Ok y’all, please tell me I’m not the only mommy overwhelmed and often times completely frustrated with how many cups my kiddos go through in one day!? We have 5 kids + us makes 7. Seven cups is a lot, but trust me when I tell you, washing 14 cups, often times more, is ALOT ALOT. Sure we have a dishwasher, but the issue is moreso that no one can remember who’s taken what cup. When in doubt, go grab another!? Ummmm, no!! We end up with a counter and table full of partially full cups with no owners which results in a ton of waste and lots more washing. Check out my solution! The DIY Kiddie Cup Caddy!!
Here’s what I used, but of course you can make this as easy or as detailed as you’d like. I picked up (6) 3in. PVC pipe caps from Lowe’s. There were lots of options, but I really wanted something that was fully enclosed on the bottom just in case the cups leaked, spilled or sweat. I went with chalkboard stickers, a chalk pen and a cute little package of multicolored button brads from Michael’s (don’t forget to use a their 50% off coupon code for online purchases by typing in SPOOKY50 at check out between now and 10/11/2014). I used a piece of scrap wood that was 9 1/4 x 12 and .75in screws.
I started out just drilling the holes with a drill bit, but remembered I’d selected countersink screws. No biggie. I just switched out drill bit for a 1/8 in countersink bit and re-drilled. BTW, I chose to countersink the screws so they would be as flush with the plastic as possible in order for flat bottom cups to sit straight and not wobble. Each PVC cap had a dead center, so it saved me from having to measure and mark. I was drilling in my dining room, so to avoid damaging my table, I simply stacked two caps and drilled the top.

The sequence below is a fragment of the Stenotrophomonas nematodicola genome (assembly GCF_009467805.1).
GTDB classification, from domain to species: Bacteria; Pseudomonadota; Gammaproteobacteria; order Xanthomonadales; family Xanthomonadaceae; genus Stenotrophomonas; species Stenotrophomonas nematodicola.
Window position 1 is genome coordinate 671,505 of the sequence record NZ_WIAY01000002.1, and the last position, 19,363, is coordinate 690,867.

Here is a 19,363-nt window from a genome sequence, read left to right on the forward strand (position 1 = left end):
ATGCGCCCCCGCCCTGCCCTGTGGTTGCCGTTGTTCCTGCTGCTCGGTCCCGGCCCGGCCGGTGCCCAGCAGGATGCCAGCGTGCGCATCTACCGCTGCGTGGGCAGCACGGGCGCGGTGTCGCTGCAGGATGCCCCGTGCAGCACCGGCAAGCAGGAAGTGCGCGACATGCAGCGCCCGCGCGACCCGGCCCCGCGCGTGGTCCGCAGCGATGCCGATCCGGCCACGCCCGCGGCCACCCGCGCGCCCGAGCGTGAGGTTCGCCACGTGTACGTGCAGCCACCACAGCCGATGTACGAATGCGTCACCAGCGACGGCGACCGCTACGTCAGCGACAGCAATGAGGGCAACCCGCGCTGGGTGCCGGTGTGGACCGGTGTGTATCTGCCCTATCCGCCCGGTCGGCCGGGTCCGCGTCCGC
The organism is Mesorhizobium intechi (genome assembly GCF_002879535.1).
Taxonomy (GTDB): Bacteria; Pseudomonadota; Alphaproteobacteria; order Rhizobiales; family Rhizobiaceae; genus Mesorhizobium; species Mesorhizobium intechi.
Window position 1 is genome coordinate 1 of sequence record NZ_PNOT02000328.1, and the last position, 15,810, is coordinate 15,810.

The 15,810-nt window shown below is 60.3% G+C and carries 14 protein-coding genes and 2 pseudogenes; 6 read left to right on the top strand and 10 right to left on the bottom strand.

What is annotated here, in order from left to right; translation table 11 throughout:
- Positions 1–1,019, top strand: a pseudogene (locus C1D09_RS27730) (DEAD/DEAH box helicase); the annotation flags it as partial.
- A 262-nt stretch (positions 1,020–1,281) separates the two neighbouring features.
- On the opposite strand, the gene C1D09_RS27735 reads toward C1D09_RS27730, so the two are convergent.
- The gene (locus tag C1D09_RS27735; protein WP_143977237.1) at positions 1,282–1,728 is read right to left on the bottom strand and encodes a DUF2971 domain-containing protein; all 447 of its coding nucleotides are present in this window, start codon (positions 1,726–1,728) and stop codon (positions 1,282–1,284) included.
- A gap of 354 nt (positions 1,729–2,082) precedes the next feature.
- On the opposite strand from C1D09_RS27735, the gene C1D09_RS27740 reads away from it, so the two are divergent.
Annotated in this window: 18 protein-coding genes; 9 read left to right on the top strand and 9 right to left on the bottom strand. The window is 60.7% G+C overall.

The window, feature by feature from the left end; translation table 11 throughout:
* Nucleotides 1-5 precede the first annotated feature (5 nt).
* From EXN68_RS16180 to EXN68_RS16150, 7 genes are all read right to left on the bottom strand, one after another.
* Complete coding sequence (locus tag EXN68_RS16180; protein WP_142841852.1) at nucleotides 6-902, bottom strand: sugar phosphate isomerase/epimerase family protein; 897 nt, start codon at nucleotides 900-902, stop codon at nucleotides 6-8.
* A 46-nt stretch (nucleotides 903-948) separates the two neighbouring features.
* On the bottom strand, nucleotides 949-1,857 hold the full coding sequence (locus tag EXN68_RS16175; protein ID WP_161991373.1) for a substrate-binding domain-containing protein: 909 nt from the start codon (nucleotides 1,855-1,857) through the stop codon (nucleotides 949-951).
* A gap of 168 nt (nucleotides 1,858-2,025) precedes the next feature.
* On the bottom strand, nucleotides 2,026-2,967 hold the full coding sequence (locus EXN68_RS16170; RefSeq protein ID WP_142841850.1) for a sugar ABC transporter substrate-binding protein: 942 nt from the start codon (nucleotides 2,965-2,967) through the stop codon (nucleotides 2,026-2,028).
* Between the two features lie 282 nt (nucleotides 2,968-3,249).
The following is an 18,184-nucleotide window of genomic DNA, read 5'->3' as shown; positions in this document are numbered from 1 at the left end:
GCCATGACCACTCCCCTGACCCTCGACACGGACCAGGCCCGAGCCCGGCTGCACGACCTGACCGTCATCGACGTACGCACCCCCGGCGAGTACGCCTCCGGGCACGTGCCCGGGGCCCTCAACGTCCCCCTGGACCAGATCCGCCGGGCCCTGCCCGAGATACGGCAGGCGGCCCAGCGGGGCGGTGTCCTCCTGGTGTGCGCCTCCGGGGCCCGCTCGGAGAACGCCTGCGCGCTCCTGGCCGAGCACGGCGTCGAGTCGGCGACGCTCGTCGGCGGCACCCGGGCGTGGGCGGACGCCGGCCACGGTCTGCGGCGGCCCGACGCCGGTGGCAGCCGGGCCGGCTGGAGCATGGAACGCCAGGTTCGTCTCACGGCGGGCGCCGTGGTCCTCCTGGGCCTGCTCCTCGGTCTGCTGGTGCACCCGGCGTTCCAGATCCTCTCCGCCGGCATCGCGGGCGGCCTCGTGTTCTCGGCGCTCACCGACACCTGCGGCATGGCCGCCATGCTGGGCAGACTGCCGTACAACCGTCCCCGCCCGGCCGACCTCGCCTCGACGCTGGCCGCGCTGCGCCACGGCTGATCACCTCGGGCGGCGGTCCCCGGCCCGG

For those of you who are unfamiliar with countersinking, here’s the difference. The left is just a plain old circular hole made with a regular drill bit. The right is countersunk so around the hole, there is a little rim for the top of the screw to rest in instead of on top of like it would do on the left.
I painted the base in Fusion’s Ingelnook because it’s such an awesome, high quality, as water resistant as you’d expect a high quality acrylic paint to be, kinda paint. After thinking it over though, I was feeling like the board looked a little plain, so I decided to cut some leftover 1/2 round trim to give it a more finished look. I didn’t bother nailing it on. I used Gorilla wood glue, filled the small gap with Bondo, painted and called it a day!
As for the cute little button brads, I also predrilled for those. Instead of measuring every cap, I applied a chalkboard sticker and then drilled my holes. I used the same sticker for measuring each cup. Why you ask, did I not just leave the sticker on? Well, I could have, but…I happened to test out writing a name on one of the stickers and then applying it. Well, they’re chalk markers, so after applying it and having to handle the cup to drill, I found that the marker smudged a little. It’s also LOADS easier to write on a flat surface rather than a curved one for me, but if you’ve got skills like that, GO FOR IT!
Here’s my final product!! Finally we have cup containment!!
Now…a few TIPS!
1. The cups tend to have little nubs on them from the injection molding process and from drilling. Soften them by using a 220 grit sanding block. It’s also a good idea to do this if you plan on spray painting them.
2. Make sure you give the cups a good wash before you apply your stickers.
3. Add a little “grip” to the bottom of your caddy by applying plastic cabinet door stops. You can also use felt bottom so it doesn’t scuff your table top.
4. Make sure to give your kiddos “kiddie cup caddy” orientation so they know why it’s there and what it’s there for!
I’d love to hear your thoughts, so leave me a comment! Feel free to PIN and share! Thanks a bunch for stopping by!